It is common for new social entrepreneurs to use manufacturers overseas, because of costs and to support the local population. But even this option present challenges. Worker conditions in some countries are not compatible with a social entrepreneur's values. Also, manufacturing in developing nations is often not environmentally friendly. For instance, Eileen Mockus, founder of Coyuchi, a company selling ethically sourced cotton products, has mentioned that the high costs of sourcing 100% organic cotton, paired with the limited domestic availability was one of the major issues for her startup. Supply chain management can also be impacted by any number of things when foreign manufacturers are used– geo-political instability or natural disasters that impact infrastructure such as the recent major flooding in Thailand.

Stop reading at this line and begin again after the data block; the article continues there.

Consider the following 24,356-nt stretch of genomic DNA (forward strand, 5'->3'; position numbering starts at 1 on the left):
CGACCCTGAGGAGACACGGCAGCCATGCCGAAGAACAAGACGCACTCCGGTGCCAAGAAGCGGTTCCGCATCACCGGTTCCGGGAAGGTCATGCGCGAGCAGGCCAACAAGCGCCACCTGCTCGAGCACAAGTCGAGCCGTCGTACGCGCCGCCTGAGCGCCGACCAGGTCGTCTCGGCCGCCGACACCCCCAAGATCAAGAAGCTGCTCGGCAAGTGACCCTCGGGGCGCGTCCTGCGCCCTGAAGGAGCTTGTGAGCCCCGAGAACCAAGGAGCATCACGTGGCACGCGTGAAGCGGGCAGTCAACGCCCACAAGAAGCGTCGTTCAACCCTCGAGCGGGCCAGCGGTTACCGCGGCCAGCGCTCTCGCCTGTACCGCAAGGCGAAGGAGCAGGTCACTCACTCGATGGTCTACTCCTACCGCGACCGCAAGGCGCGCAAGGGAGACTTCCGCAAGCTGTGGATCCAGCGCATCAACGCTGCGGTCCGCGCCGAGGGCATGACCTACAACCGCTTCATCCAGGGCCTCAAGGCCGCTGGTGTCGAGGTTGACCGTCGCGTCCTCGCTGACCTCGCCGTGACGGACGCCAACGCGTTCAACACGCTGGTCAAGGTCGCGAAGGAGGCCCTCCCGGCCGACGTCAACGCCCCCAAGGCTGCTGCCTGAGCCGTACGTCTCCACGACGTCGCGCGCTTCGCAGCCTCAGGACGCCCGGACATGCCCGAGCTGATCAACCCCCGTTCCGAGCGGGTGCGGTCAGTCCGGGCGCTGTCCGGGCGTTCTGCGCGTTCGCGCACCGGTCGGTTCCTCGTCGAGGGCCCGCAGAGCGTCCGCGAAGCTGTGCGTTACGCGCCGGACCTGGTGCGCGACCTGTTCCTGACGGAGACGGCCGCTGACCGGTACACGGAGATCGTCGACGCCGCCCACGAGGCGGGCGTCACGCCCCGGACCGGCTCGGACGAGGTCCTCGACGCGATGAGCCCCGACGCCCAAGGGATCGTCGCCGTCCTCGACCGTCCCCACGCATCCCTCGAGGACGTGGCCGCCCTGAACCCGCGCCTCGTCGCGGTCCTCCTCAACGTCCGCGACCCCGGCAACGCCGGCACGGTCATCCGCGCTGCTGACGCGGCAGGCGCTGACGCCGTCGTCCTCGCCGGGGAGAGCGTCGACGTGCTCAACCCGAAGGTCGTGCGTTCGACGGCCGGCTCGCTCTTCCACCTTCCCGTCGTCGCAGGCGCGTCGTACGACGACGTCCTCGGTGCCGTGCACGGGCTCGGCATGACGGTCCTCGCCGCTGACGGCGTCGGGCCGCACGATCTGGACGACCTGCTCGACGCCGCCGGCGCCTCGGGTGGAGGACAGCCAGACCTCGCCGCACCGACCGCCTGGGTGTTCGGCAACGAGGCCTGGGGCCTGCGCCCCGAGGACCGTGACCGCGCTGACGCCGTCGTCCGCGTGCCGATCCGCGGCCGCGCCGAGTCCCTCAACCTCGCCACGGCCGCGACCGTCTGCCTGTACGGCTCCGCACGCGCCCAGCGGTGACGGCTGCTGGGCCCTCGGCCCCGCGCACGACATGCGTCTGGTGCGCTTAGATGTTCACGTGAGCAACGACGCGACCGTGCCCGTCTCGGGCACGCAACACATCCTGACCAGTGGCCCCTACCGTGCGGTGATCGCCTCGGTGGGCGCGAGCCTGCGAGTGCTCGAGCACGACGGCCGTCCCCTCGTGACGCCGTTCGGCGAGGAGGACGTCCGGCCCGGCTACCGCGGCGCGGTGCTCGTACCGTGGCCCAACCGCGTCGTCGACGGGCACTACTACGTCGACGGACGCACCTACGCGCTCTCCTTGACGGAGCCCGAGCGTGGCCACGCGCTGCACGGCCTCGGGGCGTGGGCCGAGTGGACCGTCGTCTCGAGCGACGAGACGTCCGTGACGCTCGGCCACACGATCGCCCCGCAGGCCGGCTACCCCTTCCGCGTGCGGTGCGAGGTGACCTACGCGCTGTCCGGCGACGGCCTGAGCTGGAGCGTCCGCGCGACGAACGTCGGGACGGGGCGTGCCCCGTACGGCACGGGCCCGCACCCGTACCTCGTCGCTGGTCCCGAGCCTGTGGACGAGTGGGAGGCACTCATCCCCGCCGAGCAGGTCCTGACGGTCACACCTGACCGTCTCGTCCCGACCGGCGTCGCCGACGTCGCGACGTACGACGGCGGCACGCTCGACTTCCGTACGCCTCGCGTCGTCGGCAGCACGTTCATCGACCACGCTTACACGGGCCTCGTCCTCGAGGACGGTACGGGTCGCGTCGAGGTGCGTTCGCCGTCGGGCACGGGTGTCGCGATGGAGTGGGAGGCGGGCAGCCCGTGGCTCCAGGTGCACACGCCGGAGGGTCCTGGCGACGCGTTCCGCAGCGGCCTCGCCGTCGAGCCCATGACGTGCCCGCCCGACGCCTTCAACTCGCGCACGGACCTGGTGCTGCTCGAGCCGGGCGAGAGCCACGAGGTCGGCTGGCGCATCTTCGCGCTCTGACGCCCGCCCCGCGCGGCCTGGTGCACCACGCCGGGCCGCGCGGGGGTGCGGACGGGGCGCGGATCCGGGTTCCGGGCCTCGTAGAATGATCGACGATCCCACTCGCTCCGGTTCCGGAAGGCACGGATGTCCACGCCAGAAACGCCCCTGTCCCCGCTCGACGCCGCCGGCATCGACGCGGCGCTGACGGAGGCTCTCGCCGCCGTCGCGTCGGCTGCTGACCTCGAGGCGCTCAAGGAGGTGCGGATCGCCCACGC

Related: Social Investors, Social Activists And Social Ventures Talk Back: What's Happening In MENA?

3. Low profit margins Millennial social entrepreneurs place higher value on doing good than they do on profits. But they also have to be willing to embrace lower profit margins than their competitors are realizing. While there are certainly exceptions to this rule, most millennial entrepreneurs must accept this fact. One solution that some have found is that if they are donating in-kind goods, they can provide a product of a bit lesser value, maintain their social mission and realize a bit larger profit.